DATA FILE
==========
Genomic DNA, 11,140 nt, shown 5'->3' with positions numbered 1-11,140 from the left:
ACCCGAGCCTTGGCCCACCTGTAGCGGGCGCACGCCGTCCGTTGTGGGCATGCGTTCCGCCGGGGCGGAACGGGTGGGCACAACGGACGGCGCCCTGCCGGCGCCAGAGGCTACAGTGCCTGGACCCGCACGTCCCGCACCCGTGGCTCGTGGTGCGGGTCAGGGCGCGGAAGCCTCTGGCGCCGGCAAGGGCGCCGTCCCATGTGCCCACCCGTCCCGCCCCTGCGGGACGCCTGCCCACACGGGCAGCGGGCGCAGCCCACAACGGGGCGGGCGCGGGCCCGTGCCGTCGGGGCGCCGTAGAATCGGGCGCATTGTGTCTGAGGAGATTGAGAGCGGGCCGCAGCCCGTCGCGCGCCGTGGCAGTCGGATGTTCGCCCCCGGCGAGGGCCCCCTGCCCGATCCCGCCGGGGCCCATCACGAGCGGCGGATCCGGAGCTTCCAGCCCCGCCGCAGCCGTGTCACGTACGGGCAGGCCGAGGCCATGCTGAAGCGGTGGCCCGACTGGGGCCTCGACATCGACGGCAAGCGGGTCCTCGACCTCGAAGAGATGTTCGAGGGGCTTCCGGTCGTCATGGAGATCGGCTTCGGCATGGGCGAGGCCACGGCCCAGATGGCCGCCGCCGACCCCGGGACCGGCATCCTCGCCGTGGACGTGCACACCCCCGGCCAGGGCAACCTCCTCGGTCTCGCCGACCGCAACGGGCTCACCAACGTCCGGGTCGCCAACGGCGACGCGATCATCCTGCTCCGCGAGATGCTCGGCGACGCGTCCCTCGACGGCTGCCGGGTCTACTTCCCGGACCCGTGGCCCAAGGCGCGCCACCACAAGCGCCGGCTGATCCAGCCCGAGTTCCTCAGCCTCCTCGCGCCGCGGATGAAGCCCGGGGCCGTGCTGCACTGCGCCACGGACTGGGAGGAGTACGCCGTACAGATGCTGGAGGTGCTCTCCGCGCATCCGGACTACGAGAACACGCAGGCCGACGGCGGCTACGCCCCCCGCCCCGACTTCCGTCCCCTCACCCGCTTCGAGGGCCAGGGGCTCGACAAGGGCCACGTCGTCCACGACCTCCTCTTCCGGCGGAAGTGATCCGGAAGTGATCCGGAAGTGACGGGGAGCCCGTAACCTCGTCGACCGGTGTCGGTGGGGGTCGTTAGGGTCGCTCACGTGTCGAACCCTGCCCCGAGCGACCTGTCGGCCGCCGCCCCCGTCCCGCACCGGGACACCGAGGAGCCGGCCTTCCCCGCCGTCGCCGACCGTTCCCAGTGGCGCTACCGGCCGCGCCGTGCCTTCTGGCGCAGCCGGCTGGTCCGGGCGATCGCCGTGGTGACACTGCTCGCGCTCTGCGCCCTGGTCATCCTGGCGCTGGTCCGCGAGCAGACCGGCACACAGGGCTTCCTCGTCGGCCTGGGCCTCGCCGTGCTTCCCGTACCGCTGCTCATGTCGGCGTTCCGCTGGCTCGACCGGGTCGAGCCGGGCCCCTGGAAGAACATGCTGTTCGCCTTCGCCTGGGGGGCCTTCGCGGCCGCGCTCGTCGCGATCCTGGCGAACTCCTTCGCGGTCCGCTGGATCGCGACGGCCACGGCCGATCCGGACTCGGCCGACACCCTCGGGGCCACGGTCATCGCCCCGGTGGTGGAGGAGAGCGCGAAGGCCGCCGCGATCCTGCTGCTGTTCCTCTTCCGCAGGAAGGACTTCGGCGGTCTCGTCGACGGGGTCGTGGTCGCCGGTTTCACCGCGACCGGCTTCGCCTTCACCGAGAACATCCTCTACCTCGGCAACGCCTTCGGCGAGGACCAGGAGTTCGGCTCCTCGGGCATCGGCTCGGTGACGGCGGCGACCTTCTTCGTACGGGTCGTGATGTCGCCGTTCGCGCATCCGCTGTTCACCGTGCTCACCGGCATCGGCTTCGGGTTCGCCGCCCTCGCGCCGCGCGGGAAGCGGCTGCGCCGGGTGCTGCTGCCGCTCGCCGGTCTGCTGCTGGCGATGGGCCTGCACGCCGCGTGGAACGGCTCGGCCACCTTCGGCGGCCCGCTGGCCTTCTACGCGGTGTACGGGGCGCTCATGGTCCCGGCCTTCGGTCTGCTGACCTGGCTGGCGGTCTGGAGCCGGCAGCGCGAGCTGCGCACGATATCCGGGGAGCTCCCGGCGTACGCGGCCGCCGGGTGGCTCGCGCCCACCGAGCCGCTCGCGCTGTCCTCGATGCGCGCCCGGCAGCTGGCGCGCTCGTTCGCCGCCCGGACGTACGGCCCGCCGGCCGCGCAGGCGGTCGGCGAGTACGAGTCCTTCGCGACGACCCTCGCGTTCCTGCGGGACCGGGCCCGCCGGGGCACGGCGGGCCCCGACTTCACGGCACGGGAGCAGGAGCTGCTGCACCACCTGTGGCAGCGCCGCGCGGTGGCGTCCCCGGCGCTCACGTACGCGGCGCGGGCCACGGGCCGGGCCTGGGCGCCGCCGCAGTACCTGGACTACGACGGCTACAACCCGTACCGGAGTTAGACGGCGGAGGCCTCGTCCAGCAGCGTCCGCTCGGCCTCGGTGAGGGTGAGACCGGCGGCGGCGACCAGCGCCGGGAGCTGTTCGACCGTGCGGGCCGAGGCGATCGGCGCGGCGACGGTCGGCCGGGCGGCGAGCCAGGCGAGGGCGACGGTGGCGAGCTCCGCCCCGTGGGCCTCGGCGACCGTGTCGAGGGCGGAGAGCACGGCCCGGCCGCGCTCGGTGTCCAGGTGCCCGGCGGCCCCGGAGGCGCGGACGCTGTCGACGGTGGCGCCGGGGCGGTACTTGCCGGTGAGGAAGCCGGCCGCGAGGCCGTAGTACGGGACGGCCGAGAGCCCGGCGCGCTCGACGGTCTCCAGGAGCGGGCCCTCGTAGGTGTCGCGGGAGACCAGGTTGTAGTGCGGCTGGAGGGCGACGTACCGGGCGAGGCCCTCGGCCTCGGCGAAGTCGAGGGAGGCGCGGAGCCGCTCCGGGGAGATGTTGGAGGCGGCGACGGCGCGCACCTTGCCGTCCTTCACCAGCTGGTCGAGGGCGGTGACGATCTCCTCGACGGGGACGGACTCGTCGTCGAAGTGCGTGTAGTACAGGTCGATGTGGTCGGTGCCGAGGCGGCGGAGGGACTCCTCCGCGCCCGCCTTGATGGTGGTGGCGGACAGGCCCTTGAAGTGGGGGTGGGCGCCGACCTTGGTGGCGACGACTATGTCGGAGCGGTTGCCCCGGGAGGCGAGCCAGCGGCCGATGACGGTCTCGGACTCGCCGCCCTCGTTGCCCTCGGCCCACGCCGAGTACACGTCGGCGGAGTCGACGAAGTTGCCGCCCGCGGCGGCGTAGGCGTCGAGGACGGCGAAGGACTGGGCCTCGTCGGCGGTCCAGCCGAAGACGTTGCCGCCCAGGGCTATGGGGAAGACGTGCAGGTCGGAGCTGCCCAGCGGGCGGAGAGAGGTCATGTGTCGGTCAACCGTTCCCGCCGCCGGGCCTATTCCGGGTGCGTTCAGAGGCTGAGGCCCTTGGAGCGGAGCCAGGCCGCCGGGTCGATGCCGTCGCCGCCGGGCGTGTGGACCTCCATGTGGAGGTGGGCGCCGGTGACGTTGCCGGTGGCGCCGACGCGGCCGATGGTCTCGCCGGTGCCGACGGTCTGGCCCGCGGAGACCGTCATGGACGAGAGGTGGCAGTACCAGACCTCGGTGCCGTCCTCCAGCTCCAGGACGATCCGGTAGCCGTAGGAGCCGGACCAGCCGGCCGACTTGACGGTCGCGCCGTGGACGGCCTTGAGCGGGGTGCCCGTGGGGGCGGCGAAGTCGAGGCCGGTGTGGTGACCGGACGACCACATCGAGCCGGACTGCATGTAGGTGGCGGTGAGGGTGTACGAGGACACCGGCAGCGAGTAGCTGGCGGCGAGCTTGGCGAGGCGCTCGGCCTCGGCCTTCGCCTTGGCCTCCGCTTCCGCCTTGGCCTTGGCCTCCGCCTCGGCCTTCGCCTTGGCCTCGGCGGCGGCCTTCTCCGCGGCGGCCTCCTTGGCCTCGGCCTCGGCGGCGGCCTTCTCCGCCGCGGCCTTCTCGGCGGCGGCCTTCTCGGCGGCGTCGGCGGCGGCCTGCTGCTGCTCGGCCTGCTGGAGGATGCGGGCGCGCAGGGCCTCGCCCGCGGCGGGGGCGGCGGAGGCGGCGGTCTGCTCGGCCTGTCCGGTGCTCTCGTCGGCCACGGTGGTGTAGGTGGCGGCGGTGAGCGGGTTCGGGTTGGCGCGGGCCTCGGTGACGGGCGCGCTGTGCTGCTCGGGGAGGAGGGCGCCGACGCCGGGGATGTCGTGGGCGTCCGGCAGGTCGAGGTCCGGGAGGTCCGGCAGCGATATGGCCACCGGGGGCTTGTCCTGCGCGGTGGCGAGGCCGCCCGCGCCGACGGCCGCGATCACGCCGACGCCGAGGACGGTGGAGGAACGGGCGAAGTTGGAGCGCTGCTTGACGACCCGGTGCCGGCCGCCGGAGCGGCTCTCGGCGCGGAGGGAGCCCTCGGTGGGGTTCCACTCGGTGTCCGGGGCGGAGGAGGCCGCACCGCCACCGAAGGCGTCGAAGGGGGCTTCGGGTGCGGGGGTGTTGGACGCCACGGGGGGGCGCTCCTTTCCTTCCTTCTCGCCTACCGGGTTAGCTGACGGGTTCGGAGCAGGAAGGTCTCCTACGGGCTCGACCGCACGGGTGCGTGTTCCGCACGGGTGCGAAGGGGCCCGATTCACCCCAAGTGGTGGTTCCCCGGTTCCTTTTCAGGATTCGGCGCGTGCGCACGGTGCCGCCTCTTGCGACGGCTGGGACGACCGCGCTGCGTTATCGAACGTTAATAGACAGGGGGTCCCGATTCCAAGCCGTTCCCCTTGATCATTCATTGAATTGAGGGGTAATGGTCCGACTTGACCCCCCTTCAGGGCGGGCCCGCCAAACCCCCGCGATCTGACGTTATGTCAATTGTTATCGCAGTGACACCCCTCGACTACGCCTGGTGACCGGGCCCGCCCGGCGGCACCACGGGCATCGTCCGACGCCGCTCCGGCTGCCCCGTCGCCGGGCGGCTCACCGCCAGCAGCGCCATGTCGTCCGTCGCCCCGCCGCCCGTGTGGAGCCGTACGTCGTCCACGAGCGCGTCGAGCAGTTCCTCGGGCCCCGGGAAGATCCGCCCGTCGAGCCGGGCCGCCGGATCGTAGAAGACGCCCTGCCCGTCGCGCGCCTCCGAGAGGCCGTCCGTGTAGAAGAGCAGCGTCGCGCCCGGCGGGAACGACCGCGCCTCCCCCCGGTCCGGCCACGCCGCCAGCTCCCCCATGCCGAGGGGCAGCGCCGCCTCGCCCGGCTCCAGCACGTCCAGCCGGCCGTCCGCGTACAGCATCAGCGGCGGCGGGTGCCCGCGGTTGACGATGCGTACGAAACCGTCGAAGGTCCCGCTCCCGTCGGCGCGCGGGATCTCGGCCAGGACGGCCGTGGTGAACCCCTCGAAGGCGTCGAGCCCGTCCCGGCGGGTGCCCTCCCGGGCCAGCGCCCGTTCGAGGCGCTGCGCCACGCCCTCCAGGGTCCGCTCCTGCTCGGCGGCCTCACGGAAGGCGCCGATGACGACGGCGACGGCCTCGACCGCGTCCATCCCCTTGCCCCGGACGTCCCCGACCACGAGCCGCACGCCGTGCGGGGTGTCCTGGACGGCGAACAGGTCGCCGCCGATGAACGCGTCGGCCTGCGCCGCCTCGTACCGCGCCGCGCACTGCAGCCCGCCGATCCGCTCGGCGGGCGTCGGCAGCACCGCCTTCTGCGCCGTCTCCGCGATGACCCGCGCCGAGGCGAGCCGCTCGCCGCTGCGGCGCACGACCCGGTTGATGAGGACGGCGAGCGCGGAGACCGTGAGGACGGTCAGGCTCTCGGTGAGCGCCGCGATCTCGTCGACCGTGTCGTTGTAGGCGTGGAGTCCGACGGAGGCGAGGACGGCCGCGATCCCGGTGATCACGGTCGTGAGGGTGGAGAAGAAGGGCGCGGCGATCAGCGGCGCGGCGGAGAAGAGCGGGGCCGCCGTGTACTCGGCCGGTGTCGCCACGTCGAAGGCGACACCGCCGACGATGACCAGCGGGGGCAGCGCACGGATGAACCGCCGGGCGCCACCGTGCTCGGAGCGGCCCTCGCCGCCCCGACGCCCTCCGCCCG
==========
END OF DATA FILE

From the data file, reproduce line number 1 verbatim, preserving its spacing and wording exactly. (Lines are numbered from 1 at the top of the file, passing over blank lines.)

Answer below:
Genomic DNA, 11,140 nt, shown 5'->3' with positions numbered 1-11,140 from the left: